After a chaotic day of legislative wrangling, the North Carolina legislature failed to repeal HB2 law, the state’s controversial so-called bathroom bill, even after it had been called into special session by outgoing Republican Governor Pat McCrory specifically to do just that.
Earlier this week, McCrory, who signed the bill into law in March, announced the special session after the Charlotte city council unexpectedly voted to repeal a local ordinance banning workplace discrimination, including a provision that allowed men and women to use the restroom of the gender they identify with rather than the gender specified on their birth certificates. McCrory explained that because he viewed the original Charlotte ordinance as the impetus behind HB2, he would work to repeal the state legislation as a result.
But as the special session loomed Wednesday morning, Republicans legislators accused Charlotte lawmakers of trying to trick them into repeal, as word came that the city council had repealed only a portion of its larger city ordinance. When legislators filed into the North Carolina state capitol in Raleigh, no legislation had yet been filed to debate and no votes were scheduled.
The day quickly descended from confusion to chaos, as it quickly became clear that the route to repeal would not be smooth. GOP Sen. Jeff Collins declared the session unconstitutional and said he would vote against anything that came up for a vote, no matter what it was. Another GOP senator moved to adjourn the session entirely, but was ruled out of order.
The House and Senate met and adjourned, met and adjourned. A 10-minute Senate recess lasted for two hours. Members huddled in impromptu meetings on the floor and retreated to partisan caucus meetings behind closed doors.
A proposal emerged from Republicans to repeal HB2 entirely, but to delay the repeal for at least six months for what was characterized as a “cooling off” period. Democrats dismissed that as unacceptable and filed their own bill to repeal HB2 immediately, but complained it was never considered for a vote.
At 6:30 p.m., eight hours after the special session had begun, the Senate gaveled back into session with a proposal to split the bill into two parts—the first to repeal HB2 and the second to delay its implementation. Senate leader Phil Berger called it Republicans’ “good faith effort” to resolve the issue once and for all, and he accused some Democrats of wanting the repeal to fail.
“I am going to give you one more chance to erase that doubt,” he told his Senate colleagues. “This is our one and only opportunity to this point to show people whether you’re really serious about repealing HB2.”
But both Democrats and Republicans rose to oppose it. Republican Sen. Ralph Hise said the language was designed to let the Senate pass a bill few approved of “even though we do not have the votes.”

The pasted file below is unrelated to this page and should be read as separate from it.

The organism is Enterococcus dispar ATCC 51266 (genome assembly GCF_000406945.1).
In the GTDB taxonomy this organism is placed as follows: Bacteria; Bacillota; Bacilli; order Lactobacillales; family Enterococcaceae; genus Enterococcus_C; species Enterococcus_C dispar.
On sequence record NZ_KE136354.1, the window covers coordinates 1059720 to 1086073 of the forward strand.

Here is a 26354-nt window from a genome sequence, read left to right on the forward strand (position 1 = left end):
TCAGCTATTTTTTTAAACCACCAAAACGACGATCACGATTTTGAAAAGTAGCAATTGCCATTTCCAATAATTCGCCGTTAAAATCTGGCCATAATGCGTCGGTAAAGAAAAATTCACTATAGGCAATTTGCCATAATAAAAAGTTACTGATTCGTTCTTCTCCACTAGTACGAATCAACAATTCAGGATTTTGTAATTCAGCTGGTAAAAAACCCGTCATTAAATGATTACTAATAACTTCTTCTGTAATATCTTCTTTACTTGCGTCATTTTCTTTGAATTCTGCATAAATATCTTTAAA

Democratic Sen. Angela Bryant said that a delayed repeal would be no repeal at all, so she would vote no as well. “It’s smoke and mirrors, it’s a mirage, it’s not real,” she said. “And I don’t know if you think the public is stupid or we’re stupid or who is stupid, but it just does not make sense.”
When the votes were counted, the repeal to HB2 failed the Senate and left legislators on both sides fuming.
Berger accused Gov.-elect Roy Cooper, a Democrat who defeated McCrory in November, of deliberately sabotaging the repeal effort the night before. “You know that Roy Cooper called every one of you and said don’t vote for that, even after I had conversations with several of you that said, ‘Sounds reasonable, makes sense, we ought to do that,’” Berger said. “I cannot believe this.”
But Sen. Dan Blue, a Democrat, scolded Republicans for calling the session at all, calling it “a tremendous and absolutely unforgivable abuse of our time.”
Democratic Sen. Floyd McKissick said the session has been a waste. “We came here to solve a problem that apparently nobody had any idea how to solve,” he said. “It is not normal to waste nine hours to accomplish nothing.”
With the state legislature adjourned sine die, HB2 will continue to be the law in North Carolina. The legislation has already been blamed for the state’s loss of company expansions and tens of millions of dollars in revenue from canceled conventions and sporting events, including the 2017 NBA All-Star game that had been scheduled to take place in Charlotte.
Speaking for nearly everyone involved, Sen. McKissick described the botched special session as a colossal missed opportunity that would only embarrass the state further going forward. “The worst part of this is that we are worse off now than we were when we arrived.”